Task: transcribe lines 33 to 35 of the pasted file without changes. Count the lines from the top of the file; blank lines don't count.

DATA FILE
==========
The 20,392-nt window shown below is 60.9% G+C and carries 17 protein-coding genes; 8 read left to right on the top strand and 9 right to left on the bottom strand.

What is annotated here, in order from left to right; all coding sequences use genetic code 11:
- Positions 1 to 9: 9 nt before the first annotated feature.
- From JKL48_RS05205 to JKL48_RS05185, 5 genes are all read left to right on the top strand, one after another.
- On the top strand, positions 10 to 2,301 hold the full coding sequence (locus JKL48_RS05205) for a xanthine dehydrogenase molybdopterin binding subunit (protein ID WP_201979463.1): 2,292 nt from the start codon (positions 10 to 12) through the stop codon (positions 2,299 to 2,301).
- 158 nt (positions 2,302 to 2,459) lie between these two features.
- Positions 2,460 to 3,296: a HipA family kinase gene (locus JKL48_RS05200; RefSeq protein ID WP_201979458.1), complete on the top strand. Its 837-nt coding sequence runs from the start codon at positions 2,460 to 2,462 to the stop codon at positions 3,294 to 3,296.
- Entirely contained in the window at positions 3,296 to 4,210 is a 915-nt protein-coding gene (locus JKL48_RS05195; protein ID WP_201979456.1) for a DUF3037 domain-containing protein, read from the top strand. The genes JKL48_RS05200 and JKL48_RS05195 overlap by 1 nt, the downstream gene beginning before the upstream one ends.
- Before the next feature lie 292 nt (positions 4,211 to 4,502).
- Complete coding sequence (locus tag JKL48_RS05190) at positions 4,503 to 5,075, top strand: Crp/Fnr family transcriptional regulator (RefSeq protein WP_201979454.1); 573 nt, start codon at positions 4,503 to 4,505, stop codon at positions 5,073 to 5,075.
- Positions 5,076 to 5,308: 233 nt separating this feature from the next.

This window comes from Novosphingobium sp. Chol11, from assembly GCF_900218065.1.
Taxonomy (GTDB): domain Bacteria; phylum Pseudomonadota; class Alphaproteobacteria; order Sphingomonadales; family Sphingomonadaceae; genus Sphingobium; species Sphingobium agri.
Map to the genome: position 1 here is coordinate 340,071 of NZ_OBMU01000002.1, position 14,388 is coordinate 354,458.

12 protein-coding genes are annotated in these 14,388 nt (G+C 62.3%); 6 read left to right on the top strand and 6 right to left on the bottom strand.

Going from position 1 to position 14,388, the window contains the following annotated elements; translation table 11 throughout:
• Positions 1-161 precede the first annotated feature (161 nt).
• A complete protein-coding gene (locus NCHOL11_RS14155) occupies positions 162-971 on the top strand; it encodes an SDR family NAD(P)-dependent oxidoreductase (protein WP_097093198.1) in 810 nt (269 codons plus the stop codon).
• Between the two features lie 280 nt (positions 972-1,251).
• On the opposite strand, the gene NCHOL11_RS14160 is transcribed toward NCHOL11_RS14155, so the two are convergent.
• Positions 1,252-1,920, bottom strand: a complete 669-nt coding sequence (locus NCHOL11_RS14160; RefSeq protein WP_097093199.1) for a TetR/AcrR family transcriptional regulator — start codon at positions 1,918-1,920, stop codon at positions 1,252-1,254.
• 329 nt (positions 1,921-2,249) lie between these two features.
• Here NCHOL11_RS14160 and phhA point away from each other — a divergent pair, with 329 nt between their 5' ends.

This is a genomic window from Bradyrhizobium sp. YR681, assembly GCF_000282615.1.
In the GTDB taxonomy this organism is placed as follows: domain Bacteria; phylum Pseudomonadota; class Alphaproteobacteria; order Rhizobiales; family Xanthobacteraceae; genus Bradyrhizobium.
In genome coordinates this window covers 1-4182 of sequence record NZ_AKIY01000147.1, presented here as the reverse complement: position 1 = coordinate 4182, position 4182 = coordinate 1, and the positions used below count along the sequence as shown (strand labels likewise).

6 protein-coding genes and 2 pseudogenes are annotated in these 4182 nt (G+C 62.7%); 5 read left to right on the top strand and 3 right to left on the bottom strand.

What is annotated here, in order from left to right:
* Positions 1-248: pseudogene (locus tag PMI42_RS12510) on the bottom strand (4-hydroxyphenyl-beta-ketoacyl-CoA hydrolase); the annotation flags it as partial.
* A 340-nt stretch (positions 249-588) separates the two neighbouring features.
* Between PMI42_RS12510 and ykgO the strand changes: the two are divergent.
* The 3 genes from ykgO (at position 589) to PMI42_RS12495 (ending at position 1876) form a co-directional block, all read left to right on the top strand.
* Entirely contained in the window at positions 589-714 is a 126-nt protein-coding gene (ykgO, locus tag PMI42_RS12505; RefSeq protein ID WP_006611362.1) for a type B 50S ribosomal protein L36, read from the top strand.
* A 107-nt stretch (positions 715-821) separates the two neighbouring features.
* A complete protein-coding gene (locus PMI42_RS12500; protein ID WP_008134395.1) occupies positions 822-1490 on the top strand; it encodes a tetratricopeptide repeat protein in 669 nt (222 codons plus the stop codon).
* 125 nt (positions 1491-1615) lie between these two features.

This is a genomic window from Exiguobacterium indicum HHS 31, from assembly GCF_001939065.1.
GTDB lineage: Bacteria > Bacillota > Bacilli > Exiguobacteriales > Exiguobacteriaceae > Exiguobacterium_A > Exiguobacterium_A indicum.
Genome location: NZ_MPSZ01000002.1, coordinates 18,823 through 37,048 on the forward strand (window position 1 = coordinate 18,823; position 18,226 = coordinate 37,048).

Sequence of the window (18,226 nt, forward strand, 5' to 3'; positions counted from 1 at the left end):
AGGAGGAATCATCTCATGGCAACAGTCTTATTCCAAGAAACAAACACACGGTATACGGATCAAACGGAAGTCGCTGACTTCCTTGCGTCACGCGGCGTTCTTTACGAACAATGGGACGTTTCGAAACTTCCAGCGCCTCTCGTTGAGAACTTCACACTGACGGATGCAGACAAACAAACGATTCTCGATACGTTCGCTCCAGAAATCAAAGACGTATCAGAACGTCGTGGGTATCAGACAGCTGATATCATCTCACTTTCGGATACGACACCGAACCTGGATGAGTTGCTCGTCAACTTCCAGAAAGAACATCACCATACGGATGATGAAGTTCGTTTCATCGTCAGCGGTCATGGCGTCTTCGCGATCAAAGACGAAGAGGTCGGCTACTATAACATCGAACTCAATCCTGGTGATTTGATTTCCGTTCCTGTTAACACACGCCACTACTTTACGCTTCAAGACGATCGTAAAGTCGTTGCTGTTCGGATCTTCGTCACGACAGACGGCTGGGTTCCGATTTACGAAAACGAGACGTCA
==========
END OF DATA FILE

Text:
* Entirely contained in the window at positions 589-714 is a 126-nt protein-coding gene (ykgO, locus tag PMI42_RS12505; RefSeq protein ID WP_006611362.1) for a type B 50S ribosomal protein L36, read from the top strand.
* A 107-nt stretch (positions 715-821) separates the two neighbouring features.
* A complete protein-coding gene (locus PMI42_RS12500; protein ID WP_008134395.1) occupies positions 822-1490 on the top strand; it encodes a tetratricopeptide repeat protein in 669 nt (222 codons plus the stop codon).